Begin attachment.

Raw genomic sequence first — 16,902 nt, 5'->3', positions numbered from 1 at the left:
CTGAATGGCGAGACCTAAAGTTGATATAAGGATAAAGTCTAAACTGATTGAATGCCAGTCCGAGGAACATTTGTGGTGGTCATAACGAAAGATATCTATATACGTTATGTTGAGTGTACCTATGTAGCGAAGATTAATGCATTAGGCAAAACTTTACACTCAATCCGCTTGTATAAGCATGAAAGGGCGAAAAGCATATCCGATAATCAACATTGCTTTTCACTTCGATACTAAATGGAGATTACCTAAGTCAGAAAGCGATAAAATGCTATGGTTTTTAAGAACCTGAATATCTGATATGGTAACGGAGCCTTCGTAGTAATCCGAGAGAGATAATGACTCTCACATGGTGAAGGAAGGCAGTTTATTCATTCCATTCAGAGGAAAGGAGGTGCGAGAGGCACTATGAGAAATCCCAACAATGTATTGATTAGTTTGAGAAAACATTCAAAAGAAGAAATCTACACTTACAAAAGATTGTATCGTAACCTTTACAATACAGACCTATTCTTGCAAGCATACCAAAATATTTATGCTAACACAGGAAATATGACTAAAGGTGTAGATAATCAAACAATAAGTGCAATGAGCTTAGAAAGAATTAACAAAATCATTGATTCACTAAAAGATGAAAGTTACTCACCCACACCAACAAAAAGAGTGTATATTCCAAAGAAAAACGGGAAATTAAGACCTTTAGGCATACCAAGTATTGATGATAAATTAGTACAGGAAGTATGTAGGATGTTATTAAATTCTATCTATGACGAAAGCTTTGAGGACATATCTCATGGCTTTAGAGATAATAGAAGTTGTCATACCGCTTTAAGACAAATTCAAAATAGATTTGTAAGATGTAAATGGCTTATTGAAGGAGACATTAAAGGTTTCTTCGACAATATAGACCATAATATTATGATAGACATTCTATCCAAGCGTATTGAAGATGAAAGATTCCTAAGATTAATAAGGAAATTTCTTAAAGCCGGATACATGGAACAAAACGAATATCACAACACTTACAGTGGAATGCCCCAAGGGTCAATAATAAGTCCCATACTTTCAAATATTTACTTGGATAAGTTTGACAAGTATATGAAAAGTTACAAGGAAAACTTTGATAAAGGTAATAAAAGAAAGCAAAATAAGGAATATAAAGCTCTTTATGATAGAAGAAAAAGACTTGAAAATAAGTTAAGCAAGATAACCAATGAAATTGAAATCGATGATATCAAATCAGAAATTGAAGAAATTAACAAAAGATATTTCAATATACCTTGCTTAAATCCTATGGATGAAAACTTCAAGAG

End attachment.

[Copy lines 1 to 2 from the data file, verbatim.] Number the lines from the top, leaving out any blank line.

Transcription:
Raw genomic sequence first — 16,902 nt, 5'->3', positions numbered from 1 at the left:
CTGAATGGCGAGACCTAAAGTTGATATAAGGATAAAGTCTAAACTGATTGAATGCCAGTCCGAGGAACATTTGTGGTGGTCATAACGAAAGATATCTATATACGTTATGTTGAGTGTACCTATGTAGCGAAGATTAATGCATTAGGCAAAACTTTACACTCAATCCGCTTGTATAAGCATGAAAGGGCGAAAAGCATATCCGATAATCAACATTGCTTTTCACTTCGATACTAAATGGAGATTACCTAAGTCAGAAAGCGATAAAATGCTATGGTTTTTAAGAACCTGAATATCTGATATGGTAACGGAGCCTTCGTAGTAATCCGAGAGAGATAATGACTCTCACATGGTGAAGGAAGGCAGTTTATTCATTCCATTCAGAGGAAAGGAGGTGCGAGAGGCACTATGAGAAATCCCAACAATGTATTGATTAGTTTGAGAAAACATTCAAAAGAAGAAATCTACACTTACAAAAGATTGTATCGTAACCTTTACAATACAGACCTATTCTTGCAAGCATACCAAAATATTTATGCTAACACAGGAAATATGACTAAAGGTGTAGATAATCAAACAATAAGTGCAATGAGCTTAGAAAGAATTAACAAAATCATTGATTCACTAAAAGATGAAAGTTACTCACCCACACCAACAAAAAGAGTGTATATTCCAAAGAAAAACGGGAAATTAAGACCTTTAGGCATACCAAGTATTGATGATAAATTAGTACAGGAAGTATGTAGGATGTTATTAAATTCTATCTATGACGAAAGCTTTGAGGACATATCTCATGGCTTTAGAGATAATAGAAGTTGTCATACCGCTTTAAGACAAATTCAAAATAGATTTGTAAGATGTAAATGGCTTATTGAAGGAGACATTAAAGGTTTCTTCGACAATATAGACCATAATATTATGATAGACATTCTATCCAAGCGTATTGAAGATGAAAGATTCCTAAGATTAATAAGGAAATTTCTTAAAGCCGGATACATGGAACAAAACGAATATCACAACACTTACAGTGGAATGCCCCAAGGGTCAATAATAAGTCCCATACTTTCAAATATTTACTTGGATAAGTTTGACAAGTATATGAAAAGTTACAAGGAAAACTTTGATAAAGGTAATAAAAGAAAGCAAAATAAGGAATATAAAGCTCTTTATGATAGAAGAAAAAGACTTGAAAATAAGTTAAGCAAGATAACCAATGAAATTGAAATCGATGATATCAAATCAGAAATTGAAGAAATTAACAAAAGATATTTCAATATACCTTGCTTAAATCCTATGGATGAAAACTTCAAGAG